Book Review: The Lowland by Jhumpa Lahiri

From Subhash's earliest memories, at every point his brother was there. In the suburban streets of Calcutta where they wandered before dusk and in the hyacinth-strewn ponds where they played for hours on end, Udayan was always in his older brother's sight.
As the two brothers grow older their lives, once so united, begin to diverge. It is 1967. Charismatic and impulsive, Udayan becomes increasingly drawn to the Communist movement sweeping West Bengal,  the Naxalite cause. As revolution seizes the city's student community and exams are boycotted in a shadow of Paris and Berkeley, their home is dominated by the absense of Udayan, out on the streets at demonstrations. Subhash wins a place on a PhD programme in the United States and moves to Rhode Island, never to live in India again- yet his life will be shaped from afar by his brother's acts of passionate political idealism.
Udayan will give everything for what he believes and in doing so will transform the futures of those dearest to him: his newly married pregnant wife, his brother and their parents. The repercussions of his actions will link their fates irrevocably and tragically together, reverberating across continents and seeping through the generations that follow. 
This is one of the most subtle books that I have read, Jhumpa Lahiri is an excellent storyteller.
Sunhash and Udayan are brothers and this ties the whole book together. The book is about politics in that Udayan becomes heavily involved in the Communist movement but more importantly it is about the characters and their relationships.
At times this book felt breathtakingly intimate, the characters are laid bare and we are granted access to their most personal thoughts and feelings, no matter how heartbreaking or difficult. The consequences of Udayan's choices are felt by every character in this book, his presence is everywhere.
The book has two main settings, West Bengal and Rhode Island. The author describes both in great detail and I loved the comparison between the two very different cultures and the way that Subhash behaves in both.
I think that The Lowland is an incredibly difficult book to review because as I said it is so subtle. It took me a while to get into the rhythm and pace of it but once I did, I was taken aback as to how much the author packed in. Politics, love, religion, culture, parenting, siblings, loyalty, loss and so much more.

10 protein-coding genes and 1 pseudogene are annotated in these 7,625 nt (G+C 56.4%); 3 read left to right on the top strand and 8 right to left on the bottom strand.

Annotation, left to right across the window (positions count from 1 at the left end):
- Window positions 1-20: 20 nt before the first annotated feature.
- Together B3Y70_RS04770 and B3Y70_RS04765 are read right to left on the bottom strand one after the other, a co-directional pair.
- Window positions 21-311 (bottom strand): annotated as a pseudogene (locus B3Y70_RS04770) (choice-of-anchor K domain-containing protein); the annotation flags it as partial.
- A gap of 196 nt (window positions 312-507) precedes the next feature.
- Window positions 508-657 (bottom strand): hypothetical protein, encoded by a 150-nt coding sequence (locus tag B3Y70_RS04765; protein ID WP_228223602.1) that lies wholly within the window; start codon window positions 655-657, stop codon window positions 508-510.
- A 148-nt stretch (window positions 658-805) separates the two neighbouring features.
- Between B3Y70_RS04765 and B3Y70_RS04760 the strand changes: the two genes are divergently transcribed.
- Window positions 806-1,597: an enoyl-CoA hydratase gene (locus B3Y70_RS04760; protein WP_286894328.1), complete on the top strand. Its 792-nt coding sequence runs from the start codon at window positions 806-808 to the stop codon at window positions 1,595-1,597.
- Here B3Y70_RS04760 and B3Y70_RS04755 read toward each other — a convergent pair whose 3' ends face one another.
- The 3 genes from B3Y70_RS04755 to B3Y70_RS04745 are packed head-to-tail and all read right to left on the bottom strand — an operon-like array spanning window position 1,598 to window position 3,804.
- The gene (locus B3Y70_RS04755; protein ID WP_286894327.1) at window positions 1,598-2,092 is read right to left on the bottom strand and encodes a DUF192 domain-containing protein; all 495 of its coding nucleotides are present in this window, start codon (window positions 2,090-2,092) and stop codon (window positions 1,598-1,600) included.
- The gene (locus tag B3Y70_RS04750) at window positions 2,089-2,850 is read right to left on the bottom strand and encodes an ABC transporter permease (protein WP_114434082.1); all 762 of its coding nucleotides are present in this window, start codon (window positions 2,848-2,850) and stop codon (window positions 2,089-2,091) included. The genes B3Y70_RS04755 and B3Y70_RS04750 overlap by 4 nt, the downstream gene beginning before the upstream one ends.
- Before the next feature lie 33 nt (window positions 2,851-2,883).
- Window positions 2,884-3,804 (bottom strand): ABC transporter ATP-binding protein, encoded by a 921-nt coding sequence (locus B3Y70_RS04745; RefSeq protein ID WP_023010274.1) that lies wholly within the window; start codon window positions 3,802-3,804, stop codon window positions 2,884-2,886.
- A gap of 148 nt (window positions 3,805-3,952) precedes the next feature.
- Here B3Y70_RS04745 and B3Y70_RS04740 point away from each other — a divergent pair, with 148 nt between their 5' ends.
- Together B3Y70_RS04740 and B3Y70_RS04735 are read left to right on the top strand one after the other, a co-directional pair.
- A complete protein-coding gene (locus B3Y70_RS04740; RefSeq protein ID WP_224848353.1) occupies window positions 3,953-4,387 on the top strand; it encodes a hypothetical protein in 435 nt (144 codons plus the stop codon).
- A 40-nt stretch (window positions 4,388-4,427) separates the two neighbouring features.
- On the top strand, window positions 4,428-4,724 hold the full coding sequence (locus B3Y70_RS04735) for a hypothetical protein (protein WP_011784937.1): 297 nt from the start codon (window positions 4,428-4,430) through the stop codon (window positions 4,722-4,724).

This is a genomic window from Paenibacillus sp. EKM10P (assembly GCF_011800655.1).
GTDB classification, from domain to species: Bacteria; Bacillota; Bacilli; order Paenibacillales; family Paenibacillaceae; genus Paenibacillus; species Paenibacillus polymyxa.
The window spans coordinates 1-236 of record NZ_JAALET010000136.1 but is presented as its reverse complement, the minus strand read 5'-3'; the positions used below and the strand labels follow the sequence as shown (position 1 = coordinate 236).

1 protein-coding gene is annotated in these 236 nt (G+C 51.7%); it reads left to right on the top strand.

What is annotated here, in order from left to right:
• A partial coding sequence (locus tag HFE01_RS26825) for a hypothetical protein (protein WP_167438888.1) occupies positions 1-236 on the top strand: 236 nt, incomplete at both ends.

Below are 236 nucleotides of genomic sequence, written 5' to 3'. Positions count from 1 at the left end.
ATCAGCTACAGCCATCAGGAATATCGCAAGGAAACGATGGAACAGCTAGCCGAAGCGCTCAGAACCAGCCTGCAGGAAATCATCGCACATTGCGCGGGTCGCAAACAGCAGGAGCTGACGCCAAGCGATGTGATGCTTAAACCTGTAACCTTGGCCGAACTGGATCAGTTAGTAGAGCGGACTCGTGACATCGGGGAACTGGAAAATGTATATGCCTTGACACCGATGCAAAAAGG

I was about halfway through the book when the Man Booker Shortlist was announced and I was so pleased to see this book there. Jhumpa Lahiri has written a fascinating story that I will be thinking of for a long time.

Dot Scribbles Rating: 5/5
Publisher: Bloomsbury
Pages: 352

Many thanks to Madeleine at Bloomsbury for sending me a copy of the book to review, The Lowland is out now.


Nadia said...

Dot, I am dying to read this one and I am a huge fan of Lahiri's writing. I've just placed an order for the book and can't wait to receive my copy - it comes out next Tuesday here in the States. I loved your review - subtle and intimate are definitely the right words dwhen describing Lahiri's writing. Now, I'm even more excited to read this book - thanks!

Nikki-ann said...

I've not heard of this one before, but it sounds quite different. :)

Mystica said...

I didn't know of this one so appreciative of the review. Love her books.

jessicabookworm said...

Sounds like a great read. I love books set in India.

Rahul said...

A great plot presented in an artistic style.

"The Lowland" is a well presented work of fiction on the fate of two brothers, Subhash and Udayan, who grow up together in the suburbs of Kolkata. They make a conscious decision in their mid twenties to lead different walks of life which are diametrically opposite to each other.

The author masterfully depicts the bonding they share with each other, the result of which, they end up sharing the same girl by the name Gauri. The story proceeds further with the complications Subhash and Gauri face in leading their married life and raising a child. The thrill of what had actually happened to Udayan during his last days is maintained till the very end of the novel.

The references made on the rise of the Naxalite movement in Bengal and its impact on common man is apt.

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